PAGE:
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The household challenge

As commodity prices and utility rates rise, running households on fixed incomes becomes even more challenging

The household challenge

One may not feel the pinch at once, but inflation has a way of squeezing you that cannot be ignored for long. For someone in-charge of a household, it manifests itself in many ways: in the bigger electricity and gas bills, up by about 30-35 percent in my case, and in increased prices of products of everyday use — things like diapers and toothpaste (a packet of diapers which early last year cost Rs180, now costs Rs225.)

If you happened to be a carnivore, it means meatless days. (Before Eidul Azha last year, beef sold at Rs 500 per kg; it now costs Rs 600 per kg.) Even vegetables and lowly pulses are not cheap either. So how does a middle-class household cope with all this?

To the common man, being incharge of a household means ensuring payment of monthly bills, stocking rations, paying childrens’ school fees and occasional window shopping.

By the time one develops the feel of settling into a new equilibrium along comes the federal budget. The leader of the household must accept the challenge that it represents.

For someone who has neither studied economics, nor otherwise developed an understanding of how national finances work, the budget speech might not be very revealing. But one can quickly get a feeling about what’s in store. A look at the grocery bill (which has, in my case, increased from Rs 3,500 a month to about Rs 5,000 compared to the beginning of last year) is instructive.

Every time one visits the neighbourhood convenience store one is startled by the new prices. This leaves a bad taste in the mouth. It also triggers the survival instinct. “I can live without this product, if not the rest of them,” one tells oneself.

So how am I faring? To start with, I have persuaded my better half that imported cosmetics are not always the best and, at least some of those are insanely priced. I am saying good bye to international brands even where local alternatives are not of comparable quality. New clothes and shoes have to wait several months. Austerity is the best policy, especially when it is the only course available.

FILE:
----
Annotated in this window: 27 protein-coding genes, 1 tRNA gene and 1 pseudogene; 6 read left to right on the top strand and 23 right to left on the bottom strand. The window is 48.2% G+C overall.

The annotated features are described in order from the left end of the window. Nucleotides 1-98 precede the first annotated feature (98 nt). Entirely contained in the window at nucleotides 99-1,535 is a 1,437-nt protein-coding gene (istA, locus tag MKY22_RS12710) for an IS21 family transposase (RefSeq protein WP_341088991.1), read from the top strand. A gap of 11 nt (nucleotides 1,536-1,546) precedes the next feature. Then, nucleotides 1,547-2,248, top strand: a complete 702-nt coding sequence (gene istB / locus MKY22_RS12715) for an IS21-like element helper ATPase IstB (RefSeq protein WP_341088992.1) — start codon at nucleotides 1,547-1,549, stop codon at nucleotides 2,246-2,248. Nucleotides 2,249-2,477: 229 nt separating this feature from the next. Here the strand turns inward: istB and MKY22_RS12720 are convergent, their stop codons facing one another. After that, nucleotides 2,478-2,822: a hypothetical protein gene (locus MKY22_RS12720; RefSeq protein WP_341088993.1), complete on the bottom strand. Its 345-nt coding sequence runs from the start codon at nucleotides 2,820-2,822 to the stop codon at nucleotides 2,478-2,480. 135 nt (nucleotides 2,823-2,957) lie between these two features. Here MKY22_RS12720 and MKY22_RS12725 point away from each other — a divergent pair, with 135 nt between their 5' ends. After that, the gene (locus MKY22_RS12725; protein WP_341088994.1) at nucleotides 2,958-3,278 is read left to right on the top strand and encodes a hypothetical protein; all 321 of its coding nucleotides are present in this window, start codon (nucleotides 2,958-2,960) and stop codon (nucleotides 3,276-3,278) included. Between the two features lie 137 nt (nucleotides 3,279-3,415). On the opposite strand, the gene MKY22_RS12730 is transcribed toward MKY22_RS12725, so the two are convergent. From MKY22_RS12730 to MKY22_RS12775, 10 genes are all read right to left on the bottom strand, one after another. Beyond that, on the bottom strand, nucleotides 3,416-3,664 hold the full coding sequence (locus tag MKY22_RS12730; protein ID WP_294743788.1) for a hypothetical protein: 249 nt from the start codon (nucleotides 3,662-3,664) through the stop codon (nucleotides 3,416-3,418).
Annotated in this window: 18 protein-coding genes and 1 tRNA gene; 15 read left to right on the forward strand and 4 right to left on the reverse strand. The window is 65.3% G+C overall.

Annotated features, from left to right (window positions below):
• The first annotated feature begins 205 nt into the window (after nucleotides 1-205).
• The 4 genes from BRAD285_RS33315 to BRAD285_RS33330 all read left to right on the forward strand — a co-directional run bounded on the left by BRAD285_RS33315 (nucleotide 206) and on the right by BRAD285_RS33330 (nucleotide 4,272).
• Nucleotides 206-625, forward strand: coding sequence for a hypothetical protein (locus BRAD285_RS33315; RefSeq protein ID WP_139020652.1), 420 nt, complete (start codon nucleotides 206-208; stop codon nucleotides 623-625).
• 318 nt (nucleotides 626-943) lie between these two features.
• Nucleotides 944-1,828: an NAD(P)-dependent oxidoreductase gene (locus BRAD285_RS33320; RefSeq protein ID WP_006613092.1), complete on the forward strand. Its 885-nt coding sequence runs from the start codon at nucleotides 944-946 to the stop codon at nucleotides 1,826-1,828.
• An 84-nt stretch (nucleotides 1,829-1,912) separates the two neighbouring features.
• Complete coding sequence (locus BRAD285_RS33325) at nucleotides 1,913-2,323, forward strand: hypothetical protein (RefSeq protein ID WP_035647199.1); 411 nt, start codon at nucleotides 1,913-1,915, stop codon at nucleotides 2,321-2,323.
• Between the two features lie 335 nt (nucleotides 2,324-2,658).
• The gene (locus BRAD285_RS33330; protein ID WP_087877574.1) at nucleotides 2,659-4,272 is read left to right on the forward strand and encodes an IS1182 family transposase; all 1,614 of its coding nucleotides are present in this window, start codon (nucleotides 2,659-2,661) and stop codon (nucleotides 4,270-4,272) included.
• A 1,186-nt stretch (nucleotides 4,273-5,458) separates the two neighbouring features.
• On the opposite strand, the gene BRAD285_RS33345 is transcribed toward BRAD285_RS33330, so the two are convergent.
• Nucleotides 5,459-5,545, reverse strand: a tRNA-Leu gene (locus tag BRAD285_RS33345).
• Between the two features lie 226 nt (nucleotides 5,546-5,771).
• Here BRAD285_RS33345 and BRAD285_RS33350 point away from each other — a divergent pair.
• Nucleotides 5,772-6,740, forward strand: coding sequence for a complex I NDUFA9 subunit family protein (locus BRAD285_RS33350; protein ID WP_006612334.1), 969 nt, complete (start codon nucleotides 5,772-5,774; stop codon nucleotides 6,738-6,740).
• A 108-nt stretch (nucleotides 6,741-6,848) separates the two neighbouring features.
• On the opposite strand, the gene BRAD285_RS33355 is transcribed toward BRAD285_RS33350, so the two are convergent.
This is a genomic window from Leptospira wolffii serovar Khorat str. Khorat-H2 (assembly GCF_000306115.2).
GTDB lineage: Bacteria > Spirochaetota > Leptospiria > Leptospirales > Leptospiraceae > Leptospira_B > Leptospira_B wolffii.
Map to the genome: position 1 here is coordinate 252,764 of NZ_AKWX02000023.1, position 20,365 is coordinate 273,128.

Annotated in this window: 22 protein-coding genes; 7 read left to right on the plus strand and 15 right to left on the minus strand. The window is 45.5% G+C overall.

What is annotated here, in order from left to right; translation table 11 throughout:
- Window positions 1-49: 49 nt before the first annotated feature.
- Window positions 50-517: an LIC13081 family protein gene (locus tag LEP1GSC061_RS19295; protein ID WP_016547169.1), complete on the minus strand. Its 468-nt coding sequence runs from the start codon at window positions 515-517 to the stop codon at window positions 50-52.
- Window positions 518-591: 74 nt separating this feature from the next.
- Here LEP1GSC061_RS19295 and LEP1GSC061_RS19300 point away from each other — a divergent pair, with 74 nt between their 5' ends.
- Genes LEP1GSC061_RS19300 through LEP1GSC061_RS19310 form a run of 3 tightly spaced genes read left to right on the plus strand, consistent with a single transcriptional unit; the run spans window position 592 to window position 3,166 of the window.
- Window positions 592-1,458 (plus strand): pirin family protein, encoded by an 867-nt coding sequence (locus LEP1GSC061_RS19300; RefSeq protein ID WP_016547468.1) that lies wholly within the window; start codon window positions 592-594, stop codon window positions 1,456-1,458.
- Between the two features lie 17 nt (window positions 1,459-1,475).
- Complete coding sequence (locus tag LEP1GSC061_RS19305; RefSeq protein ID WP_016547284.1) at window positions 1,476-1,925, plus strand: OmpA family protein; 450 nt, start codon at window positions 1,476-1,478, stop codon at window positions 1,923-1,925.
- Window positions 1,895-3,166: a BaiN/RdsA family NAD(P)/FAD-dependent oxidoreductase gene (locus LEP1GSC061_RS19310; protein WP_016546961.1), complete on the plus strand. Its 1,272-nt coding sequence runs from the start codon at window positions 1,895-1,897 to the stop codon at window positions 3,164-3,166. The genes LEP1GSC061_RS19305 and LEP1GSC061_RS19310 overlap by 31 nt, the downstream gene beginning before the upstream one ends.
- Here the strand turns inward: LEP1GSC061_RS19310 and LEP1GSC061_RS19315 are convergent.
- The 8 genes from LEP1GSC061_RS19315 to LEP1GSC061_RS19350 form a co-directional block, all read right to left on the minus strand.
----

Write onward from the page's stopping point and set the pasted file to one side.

In such stressful times, a jargon-heavy discussion of macro-economics is a non-starter. A big revenue shortfall makes a regressive taxation regime appear as a ready answer – taxes are slapped onto items of daily use causing price hikes; but this may not make the in-charge of a family attentive. However, the moment one stops at a petrol station and notices that one’s motorbike gets fewer litres of fuel for the amount of money that used to be enough to fill the tank, there is a huge shock. A few rupees suddenly mean a lot. Even an increase of 5 rupees per litre of petrol comes 10 rupees daily, something one would otherwise give to a whining kid as one leaves for work.

For a person aspiring to maintain a middle class status, higher fuel prices necessitate a few adjustments in life, such as using the car only during emergencies, switching to public transport, if and when available, or acquiring a second-hand motorbike.